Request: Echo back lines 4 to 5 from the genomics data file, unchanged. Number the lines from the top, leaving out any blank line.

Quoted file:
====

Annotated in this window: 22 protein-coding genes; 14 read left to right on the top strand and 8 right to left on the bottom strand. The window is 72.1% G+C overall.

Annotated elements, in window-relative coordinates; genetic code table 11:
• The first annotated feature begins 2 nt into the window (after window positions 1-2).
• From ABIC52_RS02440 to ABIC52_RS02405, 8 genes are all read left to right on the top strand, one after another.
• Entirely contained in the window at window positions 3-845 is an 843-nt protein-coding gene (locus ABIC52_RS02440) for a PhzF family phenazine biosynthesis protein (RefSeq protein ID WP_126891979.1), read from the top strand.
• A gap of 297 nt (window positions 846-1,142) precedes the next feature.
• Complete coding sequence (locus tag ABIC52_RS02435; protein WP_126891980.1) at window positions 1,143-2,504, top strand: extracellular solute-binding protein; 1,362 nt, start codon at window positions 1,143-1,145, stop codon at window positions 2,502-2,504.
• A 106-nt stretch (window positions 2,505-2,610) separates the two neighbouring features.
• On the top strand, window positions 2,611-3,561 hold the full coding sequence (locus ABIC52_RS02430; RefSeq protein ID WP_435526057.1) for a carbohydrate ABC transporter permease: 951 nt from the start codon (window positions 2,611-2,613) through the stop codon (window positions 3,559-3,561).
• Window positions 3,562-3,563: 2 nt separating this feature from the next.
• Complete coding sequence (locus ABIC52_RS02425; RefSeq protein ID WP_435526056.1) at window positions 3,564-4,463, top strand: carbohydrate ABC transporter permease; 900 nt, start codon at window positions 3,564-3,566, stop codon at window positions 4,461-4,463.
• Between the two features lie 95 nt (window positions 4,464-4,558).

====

• From ABIC52_RS02440 to ABIC52_RS02405, 8 genes are all read left to right on the top strand, one after another.
• Entirely contained in the window at window positions 3-845 is an 843-nt protein-coding gene (locus ABIC52_RS02440) for a PhzF family phenazine biosynthesis protein (RefSeq protein ID WP_126891979.1), read from the top strand.